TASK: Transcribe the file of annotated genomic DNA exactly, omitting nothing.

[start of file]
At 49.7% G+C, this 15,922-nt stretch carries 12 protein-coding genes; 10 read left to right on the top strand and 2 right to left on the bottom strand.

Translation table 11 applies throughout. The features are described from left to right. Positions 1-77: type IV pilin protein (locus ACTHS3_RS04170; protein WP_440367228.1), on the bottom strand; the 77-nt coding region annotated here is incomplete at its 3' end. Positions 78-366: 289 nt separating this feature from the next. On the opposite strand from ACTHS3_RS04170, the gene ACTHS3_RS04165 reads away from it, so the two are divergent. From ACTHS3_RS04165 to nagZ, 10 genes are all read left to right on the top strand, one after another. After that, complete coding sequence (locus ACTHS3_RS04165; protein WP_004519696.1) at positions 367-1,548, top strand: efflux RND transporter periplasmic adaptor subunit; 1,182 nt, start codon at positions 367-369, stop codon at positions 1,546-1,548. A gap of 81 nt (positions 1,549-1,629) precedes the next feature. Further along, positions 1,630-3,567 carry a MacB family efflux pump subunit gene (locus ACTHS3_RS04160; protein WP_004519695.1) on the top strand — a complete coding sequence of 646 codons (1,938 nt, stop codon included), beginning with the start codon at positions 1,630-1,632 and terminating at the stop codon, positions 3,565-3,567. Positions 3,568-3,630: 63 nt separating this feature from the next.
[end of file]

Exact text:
At 49.7% G+C, this 15,922-nt stretch carries 12 protein-coding genes; 10 read left to right on the top strand and 2 right to left on the bottom strand.

Translation table 11 applies throughout. The features are described from left to right. Positions 1-77: type IV pilin protein (locus ACTHS3_RS04170; protein WP_440367228.1), on the bottom strand; the 77-nt coding region annotated here is incomplete at its 3' end. Positions 78-366: 289 nt separating this feature from the next. On the opposite strand from ACTHS3_RS04170, the gene ACTHS3_RS04165 reads away from it, so the two are divergent. From ACTHS3_RS04165 to nagZ, 10 genes are all read left to right on the top strand, one after another. After that, complete coding sequence (locus ACTHS3_RS04165; protein WP_004519696.1) at positions 367-1,548, top strand: efflux RND transporter periplasmic adaptor subunit; 1,182 nt, start codon at positions 367-369, stop codon at positions 1,546-1,548. A gap of 81 nt (positions 1,549-1,629) precedes the next feature. Further along, positions 1,630-3,567 carry a MacB family efflux pump subunit gene (locus ACTHS3_RS04160; protein WP_004519695.1) on the top strand — a complete coding sequence of 646 codons (1,938 nt, stop codon included), beginning with the start codon at positions 1,630-1,632 and terminating at the stop codon, positions 3,565-3,567. Positions 3,568-3,630: 63 nt separating this feature from the next.